Talking with Michelle Tea, Chronicler of Hip Young Dykes

Written by J.T. Leroy on . Posted in Books, Posts.



Writer and
performance artist Michelle Tea’s Valencia (Seal Press, 256 pages,
$13) is an hilarious, poignant and straight-shooting book that reads like an
HBO Undercover episode on hip young dykes in San Francisco. Not content
to preach only to the converted, however, Tea went on the road as a cofounder
of Sister Spit, a traveling girl-poetry road show that took the poetry reading
to a whole other level of performance. She’s currently touring again and
will be in New York this week.


Did you set
out to write a book?



No. I was writing
bunches of short stories, mainly to be read at open mics, so they had to be
kind of fast-paced and ideally funny, because it’s so good to hear people
cracking up in the audience while you’re sweating nervous on a stage. It
was later that I realized I had a collection of writing that could be chronologically
linked up into an actual book. The writing I’m working on now is different
in that I understand that it’ll probably be published at some point, so
I’m writing more for the page than the mic, and it’s so fun. I’m
less rushed, and take more time being descriptive and lyrical.


I know I don’t
want to be labeled solely a "gay" writer. I am a writer and my sexuality
is a separate thing. Plus I may turn into a lesbian one day. How do you feel
about being known as a gay writer?



I’m pretty
comfortable being known as a dyke writer–there aren’t tons of dykes
out there in print representing the tiny slice of scruffy dykeness that I write
about, so I think it’s important to be that, at least for Valencia.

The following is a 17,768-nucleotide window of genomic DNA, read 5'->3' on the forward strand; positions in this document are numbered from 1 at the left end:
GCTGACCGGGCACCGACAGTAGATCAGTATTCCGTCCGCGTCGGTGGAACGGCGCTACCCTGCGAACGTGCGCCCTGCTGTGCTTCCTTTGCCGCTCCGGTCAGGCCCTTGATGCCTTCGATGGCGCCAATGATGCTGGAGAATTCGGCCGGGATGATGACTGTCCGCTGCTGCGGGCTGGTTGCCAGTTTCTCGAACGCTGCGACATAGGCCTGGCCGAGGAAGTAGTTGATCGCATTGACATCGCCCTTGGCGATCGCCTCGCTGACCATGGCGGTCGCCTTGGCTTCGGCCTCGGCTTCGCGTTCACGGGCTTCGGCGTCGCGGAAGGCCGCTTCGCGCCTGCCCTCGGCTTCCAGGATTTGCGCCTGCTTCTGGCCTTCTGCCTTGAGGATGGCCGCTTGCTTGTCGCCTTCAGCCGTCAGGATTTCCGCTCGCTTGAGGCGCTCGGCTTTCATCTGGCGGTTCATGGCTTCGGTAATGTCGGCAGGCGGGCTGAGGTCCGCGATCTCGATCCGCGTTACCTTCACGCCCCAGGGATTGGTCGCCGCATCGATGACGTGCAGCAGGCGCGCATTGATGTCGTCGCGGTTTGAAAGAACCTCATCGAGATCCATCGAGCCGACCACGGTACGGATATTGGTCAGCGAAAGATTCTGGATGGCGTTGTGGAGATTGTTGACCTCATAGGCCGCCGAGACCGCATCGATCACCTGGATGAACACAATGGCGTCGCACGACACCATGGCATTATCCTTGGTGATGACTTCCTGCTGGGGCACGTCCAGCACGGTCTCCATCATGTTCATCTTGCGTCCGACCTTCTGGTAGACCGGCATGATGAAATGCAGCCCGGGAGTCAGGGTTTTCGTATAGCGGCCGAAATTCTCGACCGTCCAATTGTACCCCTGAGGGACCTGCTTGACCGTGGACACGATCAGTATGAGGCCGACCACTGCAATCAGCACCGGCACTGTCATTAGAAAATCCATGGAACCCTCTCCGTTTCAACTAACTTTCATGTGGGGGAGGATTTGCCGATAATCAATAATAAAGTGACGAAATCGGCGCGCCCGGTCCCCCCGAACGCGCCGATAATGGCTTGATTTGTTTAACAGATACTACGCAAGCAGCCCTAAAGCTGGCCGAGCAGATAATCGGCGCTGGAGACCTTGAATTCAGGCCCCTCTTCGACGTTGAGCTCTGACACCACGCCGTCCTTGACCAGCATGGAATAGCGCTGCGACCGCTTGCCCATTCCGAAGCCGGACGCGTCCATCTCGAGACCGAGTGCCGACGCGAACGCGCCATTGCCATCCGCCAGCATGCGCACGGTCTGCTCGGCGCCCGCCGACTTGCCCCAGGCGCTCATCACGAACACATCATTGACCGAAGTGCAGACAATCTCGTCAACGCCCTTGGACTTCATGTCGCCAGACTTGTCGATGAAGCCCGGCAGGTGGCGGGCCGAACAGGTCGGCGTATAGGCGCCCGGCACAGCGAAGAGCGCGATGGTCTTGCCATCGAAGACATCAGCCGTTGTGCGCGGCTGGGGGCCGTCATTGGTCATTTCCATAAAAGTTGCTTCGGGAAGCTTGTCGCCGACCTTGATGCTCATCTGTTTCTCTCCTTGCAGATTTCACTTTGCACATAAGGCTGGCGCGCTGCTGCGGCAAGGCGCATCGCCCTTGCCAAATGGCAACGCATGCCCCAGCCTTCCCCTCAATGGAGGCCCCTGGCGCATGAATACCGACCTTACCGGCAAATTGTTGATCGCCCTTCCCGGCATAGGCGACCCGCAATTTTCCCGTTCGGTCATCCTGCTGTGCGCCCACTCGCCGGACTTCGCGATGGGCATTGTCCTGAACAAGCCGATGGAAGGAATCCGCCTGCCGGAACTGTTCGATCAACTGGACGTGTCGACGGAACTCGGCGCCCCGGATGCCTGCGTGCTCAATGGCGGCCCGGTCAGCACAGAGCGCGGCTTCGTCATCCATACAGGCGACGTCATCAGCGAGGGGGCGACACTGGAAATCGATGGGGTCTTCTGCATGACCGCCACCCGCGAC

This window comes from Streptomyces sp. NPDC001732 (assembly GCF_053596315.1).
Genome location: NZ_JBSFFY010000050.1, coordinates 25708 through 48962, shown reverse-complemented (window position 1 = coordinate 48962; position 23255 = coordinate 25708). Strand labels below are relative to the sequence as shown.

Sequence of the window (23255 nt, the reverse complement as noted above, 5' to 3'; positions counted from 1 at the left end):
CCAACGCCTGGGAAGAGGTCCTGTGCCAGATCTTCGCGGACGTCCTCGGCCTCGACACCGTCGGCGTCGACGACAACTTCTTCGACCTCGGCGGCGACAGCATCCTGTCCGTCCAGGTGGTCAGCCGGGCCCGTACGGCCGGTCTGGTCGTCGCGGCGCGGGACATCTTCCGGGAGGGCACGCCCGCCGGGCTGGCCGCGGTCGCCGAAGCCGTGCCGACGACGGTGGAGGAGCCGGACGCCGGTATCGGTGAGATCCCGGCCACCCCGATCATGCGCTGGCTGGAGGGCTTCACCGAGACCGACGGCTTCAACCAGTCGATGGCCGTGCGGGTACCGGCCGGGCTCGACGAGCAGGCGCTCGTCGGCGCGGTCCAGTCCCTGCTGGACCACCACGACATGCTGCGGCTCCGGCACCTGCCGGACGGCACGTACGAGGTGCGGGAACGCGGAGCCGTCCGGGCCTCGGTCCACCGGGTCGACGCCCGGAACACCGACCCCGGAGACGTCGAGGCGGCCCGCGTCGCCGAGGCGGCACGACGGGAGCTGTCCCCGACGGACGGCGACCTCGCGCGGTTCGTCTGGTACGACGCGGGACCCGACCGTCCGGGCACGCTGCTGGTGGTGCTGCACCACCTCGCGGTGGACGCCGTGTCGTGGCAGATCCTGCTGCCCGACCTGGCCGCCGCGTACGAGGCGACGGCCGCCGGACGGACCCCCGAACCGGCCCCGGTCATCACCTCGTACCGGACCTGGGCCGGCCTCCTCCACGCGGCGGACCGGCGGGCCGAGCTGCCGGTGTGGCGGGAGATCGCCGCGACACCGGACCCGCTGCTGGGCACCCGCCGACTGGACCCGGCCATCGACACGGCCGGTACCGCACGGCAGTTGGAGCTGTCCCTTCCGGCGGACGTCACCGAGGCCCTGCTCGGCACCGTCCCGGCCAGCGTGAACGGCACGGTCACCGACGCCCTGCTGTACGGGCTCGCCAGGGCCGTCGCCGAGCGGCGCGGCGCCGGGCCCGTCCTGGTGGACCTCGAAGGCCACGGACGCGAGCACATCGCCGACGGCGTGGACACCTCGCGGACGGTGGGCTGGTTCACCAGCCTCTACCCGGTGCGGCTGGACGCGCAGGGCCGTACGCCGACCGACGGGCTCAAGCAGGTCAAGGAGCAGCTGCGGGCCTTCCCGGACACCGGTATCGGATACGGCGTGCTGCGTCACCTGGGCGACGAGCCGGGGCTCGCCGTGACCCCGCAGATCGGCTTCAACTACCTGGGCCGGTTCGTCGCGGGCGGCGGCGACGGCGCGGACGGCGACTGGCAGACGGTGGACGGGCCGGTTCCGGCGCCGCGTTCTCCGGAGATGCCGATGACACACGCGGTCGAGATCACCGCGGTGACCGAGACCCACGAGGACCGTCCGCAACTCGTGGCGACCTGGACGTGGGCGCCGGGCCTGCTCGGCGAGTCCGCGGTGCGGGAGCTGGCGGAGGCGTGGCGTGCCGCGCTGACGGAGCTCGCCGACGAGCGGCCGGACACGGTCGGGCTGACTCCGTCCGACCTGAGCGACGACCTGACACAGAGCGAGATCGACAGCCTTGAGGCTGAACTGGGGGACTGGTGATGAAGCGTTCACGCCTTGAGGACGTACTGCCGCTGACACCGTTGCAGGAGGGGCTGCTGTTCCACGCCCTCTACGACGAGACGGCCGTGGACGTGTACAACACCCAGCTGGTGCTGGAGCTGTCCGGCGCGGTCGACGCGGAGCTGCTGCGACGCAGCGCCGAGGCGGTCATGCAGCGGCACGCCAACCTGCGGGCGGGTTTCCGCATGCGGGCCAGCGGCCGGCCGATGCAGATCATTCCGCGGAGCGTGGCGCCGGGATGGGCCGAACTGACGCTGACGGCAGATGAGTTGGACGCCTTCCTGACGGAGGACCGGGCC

I mean, the entire book is about my love affair with girls, with being a girl,
a queer girl, so it would be ridiculous for me to get upset about being referred
to as a dyke writer. Since I write about my life firsthand, my writing is very
much about my sexuality. The book I’m working on now is more about adolescence,
when sexuality, or at least my sexuality, was more nebulous and foggy, so it’s
not going to be such a gay book, which is fine as well.


Would you like
to have "mainstream" success, crossover?



Would I like
to cross over? I’d like as many people to read my book as possible, but
it’s probably expecting too much from mainstream culture to hope that they’d
be moved to pick it up and then get where I’m coming from. I think I may
have too much of a grimy underground slant to have the well-scrubbed masses
enjoy me. But who knows? I would certainly welcome it.


I heard you’re
working on a screenplay.



God, I’m
hesitant to discuss the screenplay project at all because there’s a very
good chance that I won’t see it through. It’s very much in the brainstorming
stages right now, and it’s a dark, weird and ideally funny film about a
group of goth kids, queer, hanging out together in the 80s. There’s much
drama and teenage mental illness, perverted sex and abuse of animals.


How did your
parents react to your writing?



My mother grabbed
my sister’s copy of my first book and burst into tears after reading only
a tiny bit. She thinks I portrayed her in a really ugly way, and it’s true
that I was very angry at her when I wrote it. But there is good stuff in it